Sunday, May 10, 2009

Beastly, but bearable

If you're not a die-hard, purist fan of the X-men comic franchise, and if you manage to shut off your brain for the hour-and-47-minute run of the movie, X-men Origins: Wolverine isn't really that awful. Sure, the plot features some moments of sheer idiocy that had me either laughing or shaking my head (or laughing AND shaking my head), but as an action-packed, violence-filled, effects-riddled blockbuster flick, it's serviceable, and even entertaining. Highlights include dramatic opening credits, a cool sequence showcasing some badass mutant powers, and short but surprisingly satisfying appearances by Ryan Reynolds and Dominic Monaghan (the hobbit Merry from The Lord of the Rings films) as Wolverine's fellow mercenary mutants. Reynolds in particular provides some unexpected comic relief with his brief turn as Deadpool; it turns out Mr. Scarlett Johansson is underrated as his buxom spouse is overrated.

And then there's the introduction to the X-men movie franchise of Gambit, my favorite X-men character and one of my cartoon crushes. Relative unknown actor Taylor Kitsch was cast in the role of the Cajun kinetic energy-harnessing hottie, and I thought he was all right, even if his N'awlins accent wasn't heavy enough (if only Harry Connick Jr. were 20 years younger...).

But the star of the show was unquestionably Wolverine, and just as he did in the previous 3 X-men movies, Hugh Jackman inhabits the role with an animalistic energy both savage and intense. His Wolverine is perhaps the only believable thing in a movie riddled with as many plot loopholes and lame elements as objects that explode. As testament to his talent as a thespian, Jackman brings credibility to an otherwise ridiculous story, and succeeds in creating a cool, conflicted-yet-sticks-to-his-convictions hero... and looking damn good (almost) buck naked too.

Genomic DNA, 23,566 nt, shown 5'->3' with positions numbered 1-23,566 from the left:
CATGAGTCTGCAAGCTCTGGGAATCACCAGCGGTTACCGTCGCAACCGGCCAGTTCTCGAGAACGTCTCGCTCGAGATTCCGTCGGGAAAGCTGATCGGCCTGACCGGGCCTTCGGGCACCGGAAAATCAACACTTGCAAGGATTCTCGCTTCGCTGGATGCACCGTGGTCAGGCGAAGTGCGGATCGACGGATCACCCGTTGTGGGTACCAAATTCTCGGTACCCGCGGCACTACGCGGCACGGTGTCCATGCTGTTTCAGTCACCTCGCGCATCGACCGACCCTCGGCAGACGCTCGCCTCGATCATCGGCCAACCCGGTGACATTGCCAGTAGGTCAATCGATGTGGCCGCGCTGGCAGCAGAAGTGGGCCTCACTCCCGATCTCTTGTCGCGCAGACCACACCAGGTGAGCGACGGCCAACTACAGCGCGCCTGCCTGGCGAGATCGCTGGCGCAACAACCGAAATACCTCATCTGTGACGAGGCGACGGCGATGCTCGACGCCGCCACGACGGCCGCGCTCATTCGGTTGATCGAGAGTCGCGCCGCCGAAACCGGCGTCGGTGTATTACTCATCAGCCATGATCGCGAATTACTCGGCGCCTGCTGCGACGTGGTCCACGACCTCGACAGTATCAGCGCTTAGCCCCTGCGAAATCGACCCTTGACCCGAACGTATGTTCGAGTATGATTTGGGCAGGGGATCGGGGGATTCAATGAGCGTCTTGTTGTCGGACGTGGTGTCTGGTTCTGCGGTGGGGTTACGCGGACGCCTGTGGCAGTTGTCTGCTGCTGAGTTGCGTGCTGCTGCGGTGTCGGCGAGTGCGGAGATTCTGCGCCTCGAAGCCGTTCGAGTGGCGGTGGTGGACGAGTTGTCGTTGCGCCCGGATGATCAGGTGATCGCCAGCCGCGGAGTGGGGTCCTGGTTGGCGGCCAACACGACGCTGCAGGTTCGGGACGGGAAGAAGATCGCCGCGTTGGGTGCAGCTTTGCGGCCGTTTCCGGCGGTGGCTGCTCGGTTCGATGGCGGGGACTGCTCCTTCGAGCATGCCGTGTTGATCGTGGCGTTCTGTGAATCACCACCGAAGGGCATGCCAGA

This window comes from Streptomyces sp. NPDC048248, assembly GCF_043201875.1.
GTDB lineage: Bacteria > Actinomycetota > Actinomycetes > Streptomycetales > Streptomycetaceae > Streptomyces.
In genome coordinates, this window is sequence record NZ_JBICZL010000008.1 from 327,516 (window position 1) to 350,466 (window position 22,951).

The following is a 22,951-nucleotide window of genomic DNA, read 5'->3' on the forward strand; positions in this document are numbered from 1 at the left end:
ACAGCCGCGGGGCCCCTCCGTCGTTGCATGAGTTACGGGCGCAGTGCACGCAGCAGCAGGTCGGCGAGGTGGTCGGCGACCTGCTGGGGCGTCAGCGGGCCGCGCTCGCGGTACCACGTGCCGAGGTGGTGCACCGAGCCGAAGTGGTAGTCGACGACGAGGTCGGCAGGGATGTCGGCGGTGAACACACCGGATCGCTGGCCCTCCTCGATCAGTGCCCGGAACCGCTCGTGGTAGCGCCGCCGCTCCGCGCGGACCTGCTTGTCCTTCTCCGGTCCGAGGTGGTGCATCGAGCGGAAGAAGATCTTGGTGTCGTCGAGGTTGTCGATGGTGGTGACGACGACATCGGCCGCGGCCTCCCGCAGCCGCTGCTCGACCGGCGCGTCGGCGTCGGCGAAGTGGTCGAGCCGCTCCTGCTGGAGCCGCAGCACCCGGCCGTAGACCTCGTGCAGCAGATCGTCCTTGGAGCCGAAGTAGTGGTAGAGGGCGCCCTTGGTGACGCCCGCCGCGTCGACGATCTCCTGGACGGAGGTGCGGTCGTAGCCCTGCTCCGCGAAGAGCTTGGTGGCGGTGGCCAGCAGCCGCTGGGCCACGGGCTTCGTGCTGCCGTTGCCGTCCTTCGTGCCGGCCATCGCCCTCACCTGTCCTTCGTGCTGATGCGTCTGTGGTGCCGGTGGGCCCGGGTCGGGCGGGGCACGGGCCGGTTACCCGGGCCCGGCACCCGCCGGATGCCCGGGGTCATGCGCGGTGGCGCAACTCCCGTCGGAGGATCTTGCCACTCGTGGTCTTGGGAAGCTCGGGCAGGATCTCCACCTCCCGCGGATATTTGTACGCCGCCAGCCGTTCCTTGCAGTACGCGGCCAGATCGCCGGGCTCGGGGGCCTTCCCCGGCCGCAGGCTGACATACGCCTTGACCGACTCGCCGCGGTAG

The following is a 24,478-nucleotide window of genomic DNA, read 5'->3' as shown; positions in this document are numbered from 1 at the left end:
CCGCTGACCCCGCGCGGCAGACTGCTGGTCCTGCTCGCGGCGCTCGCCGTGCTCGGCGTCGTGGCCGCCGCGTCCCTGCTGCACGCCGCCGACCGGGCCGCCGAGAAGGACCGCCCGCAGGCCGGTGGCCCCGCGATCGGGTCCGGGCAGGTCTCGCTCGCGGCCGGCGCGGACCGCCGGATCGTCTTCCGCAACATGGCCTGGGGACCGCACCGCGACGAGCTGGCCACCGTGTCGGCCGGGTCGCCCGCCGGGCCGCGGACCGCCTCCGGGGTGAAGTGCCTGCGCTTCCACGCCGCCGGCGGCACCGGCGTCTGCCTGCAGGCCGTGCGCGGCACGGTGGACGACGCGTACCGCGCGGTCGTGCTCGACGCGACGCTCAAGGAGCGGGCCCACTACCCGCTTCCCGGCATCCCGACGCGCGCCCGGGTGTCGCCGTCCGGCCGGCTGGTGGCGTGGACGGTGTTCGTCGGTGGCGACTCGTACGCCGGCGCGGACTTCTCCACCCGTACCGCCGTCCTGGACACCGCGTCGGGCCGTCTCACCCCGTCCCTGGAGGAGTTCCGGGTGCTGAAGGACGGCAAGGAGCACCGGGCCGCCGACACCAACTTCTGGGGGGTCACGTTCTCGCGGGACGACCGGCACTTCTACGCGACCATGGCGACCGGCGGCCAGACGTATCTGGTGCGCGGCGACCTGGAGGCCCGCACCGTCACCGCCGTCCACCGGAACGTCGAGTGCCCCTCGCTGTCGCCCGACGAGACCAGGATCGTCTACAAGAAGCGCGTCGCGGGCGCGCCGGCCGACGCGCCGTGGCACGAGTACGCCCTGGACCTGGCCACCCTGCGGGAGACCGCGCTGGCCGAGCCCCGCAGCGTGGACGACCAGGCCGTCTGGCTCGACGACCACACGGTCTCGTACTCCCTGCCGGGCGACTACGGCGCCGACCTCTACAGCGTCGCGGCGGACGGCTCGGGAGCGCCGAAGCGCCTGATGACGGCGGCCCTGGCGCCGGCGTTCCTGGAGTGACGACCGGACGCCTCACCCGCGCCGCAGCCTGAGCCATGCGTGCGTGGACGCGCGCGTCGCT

I feel obliged to give props to Liev Schreiber too, for delivering a ferocious and feral, if a bit formulaic, performance as Wolverine's archnemesis Sabretooth, and standing as further proof that true acting talent can survive even a massive train wreck such as this movie.

I won't even go into detail about the liberties (sacrileges?) taken by the screenwriters, who changed so many "facts" about the characters' histories that being familiar with the X-men is actually a disadvantage in understanding the plot (because we're too busy scrunching our brows and going, "Wait, that's not right!"). And I'm too excited to get started on my review of Star Trek to waste any more time writing about this infinitely inferior prequel.


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